Mutual funds are investment companies that pool money from investors at large and offer to sell and buy back its shares on a continuous basis and use the capital thus raised to invest in securities of different companies. The stocks these mutual funds have are very fluid and are used for buying or redeeming and/or selling shares at a net asset value. Mutual funds posses shares of several companies and receive dividends in lieu of them and the earnings are distributed among the share holders.
At the beginning of this millennium, mutual funds out numbered all the listed securities in New York Stock Exchange. Mutual funds have an upper hand in terms of diversity and liquidity at lower cost in comparison to bonds and stocks. The popularity of mutual funds may be relatively new but not their origin which dates back to 18th century. Holland saw the origination of mutual funds in 1774 as investment trusts before spreading to Anglo-Saxon countries in its current form by 1868.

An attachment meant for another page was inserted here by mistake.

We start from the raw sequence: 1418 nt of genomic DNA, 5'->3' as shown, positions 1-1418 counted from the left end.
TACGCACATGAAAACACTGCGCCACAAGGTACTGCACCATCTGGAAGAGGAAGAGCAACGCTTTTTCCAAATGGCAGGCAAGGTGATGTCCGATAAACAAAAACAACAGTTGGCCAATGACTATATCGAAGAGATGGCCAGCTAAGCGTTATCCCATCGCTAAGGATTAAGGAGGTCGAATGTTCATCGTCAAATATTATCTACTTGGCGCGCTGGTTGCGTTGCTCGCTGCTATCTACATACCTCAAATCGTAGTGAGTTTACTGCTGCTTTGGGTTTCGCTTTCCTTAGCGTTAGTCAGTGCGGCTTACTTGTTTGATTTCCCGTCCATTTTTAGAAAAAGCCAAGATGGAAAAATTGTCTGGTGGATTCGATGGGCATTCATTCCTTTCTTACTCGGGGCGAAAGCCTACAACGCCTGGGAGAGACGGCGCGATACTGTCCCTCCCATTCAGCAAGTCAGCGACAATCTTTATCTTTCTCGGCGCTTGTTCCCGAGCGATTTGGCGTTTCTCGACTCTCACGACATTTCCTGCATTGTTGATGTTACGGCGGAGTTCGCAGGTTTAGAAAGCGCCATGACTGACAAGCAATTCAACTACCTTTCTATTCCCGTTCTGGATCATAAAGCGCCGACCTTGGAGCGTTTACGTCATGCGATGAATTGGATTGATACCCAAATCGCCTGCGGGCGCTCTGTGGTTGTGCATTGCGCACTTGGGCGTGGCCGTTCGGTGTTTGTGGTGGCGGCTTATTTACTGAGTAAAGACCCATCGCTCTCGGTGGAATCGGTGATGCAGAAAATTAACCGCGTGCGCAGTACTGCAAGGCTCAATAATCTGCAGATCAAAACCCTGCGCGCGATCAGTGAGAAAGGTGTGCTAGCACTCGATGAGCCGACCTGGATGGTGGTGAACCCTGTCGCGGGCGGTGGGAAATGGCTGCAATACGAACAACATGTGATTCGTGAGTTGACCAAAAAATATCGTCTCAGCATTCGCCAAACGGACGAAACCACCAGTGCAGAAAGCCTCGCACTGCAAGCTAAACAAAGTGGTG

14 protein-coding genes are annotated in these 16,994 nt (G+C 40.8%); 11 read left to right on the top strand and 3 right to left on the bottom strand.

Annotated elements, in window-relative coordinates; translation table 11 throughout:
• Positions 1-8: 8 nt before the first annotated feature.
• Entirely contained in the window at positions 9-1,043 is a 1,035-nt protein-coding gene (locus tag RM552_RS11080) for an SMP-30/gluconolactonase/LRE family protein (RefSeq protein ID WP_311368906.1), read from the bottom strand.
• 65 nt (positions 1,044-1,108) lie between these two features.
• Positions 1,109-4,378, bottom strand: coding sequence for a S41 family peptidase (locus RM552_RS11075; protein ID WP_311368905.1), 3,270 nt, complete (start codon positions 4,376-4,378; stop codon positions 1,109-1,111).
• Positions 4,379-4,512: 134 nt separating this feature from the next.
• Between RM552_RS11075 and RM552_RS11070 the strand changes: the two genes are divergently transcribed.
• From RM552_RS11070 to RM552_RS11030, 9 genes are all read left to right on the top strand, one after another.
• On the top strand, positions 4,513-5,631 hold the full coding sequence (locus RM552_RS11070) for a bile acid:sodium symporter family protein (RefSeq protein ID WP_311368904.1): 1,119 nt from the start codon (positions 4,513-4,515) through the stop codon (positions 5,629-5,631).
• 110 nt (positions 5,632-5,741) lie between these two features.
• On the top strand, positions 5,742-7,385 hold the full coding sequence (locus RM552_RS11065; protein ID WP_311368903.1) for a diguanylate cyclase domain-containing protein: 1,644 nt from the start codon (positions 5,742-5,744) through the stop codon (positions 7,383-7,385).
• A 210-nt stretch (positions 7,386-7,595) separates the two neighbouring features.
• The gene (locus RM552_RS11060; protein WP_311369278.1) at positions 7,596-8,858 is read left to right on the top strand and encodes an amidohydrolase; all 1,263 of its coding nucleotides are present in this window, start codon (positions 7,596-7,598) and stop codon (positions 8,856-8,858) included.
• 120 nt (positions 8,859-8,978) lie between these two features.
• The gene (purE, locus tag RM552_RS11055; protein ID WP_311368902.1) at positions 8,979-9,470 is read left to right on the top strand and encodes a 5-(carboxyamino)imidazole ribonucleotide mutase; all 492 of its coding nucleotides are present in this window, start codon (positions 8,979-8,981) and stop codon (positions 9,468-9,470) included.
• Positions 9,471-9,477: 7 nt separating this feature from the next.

How Mutual Funds Work?
Mutual funds can be either or both of open ended and closed ended investment companies depending on their fund management pattern. An open-end fund offers to sell its shares (units) continuously to investors either in retail or in bulk without a limit on the number as opposed to a closed-end fund. Closed end funds have limited number of shares.
Mutual funds have diversified investments spread in calculated proportions amongst securities of various economic sectors. Mutual funds get their earnings in two ways. First is the most organic way, which is the dividend they get on the securities they hold. Second is by the redemption of their shares by investors will be at a discount to the current NAVs (net asset values).
Advantages of Mutual Funds
Lowest per unit investment in almost all the cases
Your investment will be diversified
Your investment will be managed by professional money managers
Laws Governing Mutual Funds
Mutual funds are governed under various laws in US and elsewhere. Basically all these laws are formulated with the protection of the investing community in view. In US Securities and Exchange Commission sets forth numerous requirements for registration and regulation of mutual funds.
These are the various acts subjected to mutual fund Company Act of 1940 Securities Act of 1933 Securities Exchange Act of 1934
These laws are enacted in order to foster investment culture among general public and protect them from natural and artificial risks. These laws provide basis for their conduct and transaction in a fair and legitimate way. The advantages of mutual funds are mostly exempted from tax deductions.
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